The parent company for Whistler Blackcomb (WB) is stepping up its efforts increase helmet use among skiers and snowboarders, both by recommending their use by all mountain users and by requiring that helmets be worn by non-adult ski and snowboard school participants.
The new measures, announced on Thursday (Oct. 1) by Intrawest, apply to all nine of the company's North American resorts, including WB. One of those resorts is Mont Tremblant in Quebec, where actress Natasha Richardson was skiing when she fell and suffered a head injury, then died a few days later of a blood clot in her brain. She was not wearing a helmet at the time of the fall.
The new rules stop short of the measure taken by Vail Resorts Ltd. in April, when the company announced it would require all ski resort employees to wear helmets when out on the mountains beginning with the 2009-'10 season.
In July, WB officials announced that they were requiring helmet use by all instructors of children's and youth ski-school programs. The new measures adopted by Intrawest take that one step further, requiring that all participants in both children's (age three to 12) and youth (13 to 17) ski-school classes wear helmets. They also do away with an opt-out clause that had been in place for the parents of children in ski-school programs.
Now, helmets will be required for all children and youths in ski schools - no exceptions.
Beginning in 2010-'11, all Intrawest employees will be required to wear helmets when skiing or riding in any of the mountains' freestyle terrain parks.
In addition to recommending that everyone skiing or riding on the mountains wear a helmet, Intrawest is changing its promotional materials - including brochures, advertisements and web pages - to feature images of skiers and snowboarders wearing helmets.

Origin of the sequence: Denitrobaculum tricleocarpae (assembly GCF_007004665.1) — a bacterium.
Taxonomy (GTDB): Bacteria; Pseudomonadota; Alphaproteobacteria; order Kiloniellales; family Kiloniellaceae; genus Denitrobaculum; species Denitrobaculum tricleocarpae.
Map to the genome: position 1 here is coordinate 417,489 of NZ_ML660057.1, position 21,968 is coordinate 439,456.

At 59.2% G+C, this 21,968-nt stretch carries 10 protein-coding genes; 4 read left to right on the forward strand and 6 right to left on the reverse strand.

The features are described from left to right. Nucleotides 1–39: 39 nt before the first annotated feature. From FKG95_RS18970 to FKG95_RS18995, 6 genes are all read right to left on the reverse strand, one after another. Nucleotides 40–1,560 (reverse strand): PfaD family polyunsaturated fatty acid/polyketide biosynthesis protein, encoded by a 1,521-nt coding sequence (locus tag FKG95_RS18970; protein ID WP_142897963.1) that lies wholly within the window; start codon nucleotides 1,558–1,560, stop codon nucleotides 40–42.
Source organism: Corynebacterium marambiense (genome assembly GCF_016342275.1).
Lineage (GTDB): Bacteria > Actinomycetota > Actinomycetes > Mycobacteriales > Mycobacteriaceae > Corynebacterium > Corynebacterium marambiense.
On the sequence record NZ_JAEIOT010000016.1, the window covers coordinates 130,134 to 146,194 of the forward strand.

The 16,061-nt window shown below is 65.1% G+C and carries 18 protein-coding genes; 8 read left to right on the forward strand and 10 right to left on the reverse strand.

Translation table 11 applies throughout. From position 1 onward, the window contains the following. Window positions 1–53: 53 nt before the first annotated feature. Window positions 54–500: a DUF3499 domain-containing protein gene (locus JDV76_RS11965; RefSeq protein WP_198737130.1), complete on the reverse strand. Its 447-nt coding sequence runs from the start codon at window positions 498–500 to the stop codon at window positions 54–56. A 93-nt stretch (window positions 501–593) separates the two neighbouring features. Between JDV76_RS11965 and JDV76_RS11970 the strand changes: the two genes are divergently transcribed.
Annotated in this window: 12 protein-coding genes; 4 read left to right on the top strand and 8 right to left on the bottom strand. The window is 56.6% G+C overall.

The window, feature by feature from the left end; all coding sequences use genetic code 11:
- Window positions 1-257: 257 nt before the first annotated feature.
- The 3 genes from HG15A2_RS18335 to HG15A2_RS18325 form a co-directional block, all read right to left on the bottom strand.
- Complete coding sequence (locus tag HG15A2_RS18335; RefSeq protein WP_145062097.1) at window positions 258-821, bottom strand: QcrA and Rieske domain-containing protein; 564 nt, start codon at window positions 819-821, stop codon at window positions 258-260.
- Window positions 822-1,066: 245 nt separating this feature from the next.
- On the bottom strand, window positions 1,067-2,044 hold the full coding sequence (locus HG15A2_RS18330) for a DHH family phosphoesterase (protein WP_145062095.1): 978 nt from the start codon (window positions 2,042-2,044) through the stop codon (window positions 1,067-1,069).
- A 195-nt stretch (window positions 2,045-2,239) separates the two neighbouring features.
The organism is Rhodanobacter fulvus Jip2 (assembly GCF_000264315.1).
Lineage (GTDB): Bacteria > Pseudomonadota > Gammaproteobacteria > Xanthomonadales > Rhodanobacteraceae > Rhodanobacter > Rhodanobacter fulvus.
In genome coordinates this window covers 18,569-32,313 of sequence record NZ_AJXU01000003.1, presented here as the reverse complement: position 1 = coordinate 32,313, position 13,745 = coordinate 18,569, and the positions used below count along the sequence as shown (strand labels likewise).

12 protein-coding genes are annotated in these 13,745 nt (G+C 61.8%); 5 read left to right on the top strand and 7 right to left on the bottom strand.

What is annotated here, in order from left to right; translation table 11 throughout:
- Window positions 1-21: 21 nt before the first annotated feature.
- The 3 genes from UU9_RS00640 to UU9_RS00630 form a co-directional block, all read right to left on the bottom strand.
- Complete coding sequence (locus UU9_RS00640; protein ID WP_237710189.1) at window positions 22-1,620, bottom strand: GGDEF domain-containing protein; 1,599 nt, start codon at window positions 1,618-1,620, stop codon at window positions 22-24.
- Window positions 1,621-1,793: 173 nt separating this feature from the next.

What's more, all ski and snowboard rental packages for children and youths at Intrawest-owned rental shops will include helmets, Intrawest officials said.
Dave Brownlie, WB president and chief operating officer, on Thursday said the thrust of the new education measures is the promotion of helmet use and safety first.
"The move to require instructors to wear the helmets is about setting an example," Brownlie told The Question. "Previously we had adopted that stance, and now Intrawest-wide, we're moving to that standard."
Helmet-use advocates have called on the industry to make helmet use mandatory for all, specifically urging Whistler Blackcomb, as one of the world's most successful resorts and host resort for the 2010 Winter Olympics, to take on a leadership role and make helmets mandatory for all. To this point, though, industry officials have resisted those efforts, saying customers should have the choice.
Brownlie said that over the past few months, discussions among officials with groups such as the Canada Ski Council and the Canada West Ski Areas Association have been moving the industry toward greater promotion of helmet use.
"There's not only been an ongoing discussion within Intrawest, but also within the industry. We just think it's time that we took more of a leadership role," Brownlie said. "There are way more people out there wearing helmets than there were 10 or even five years ago, understanding the benefits of wearing helmets and wearing them. So this is a natural next step."
He added, "The reality is that the primary safety consideration for individuals is to ski and ride in a responsible manner. Quite frankly, if we can get people doing that, then everyone will be a lot safer when they're out there on the slopes."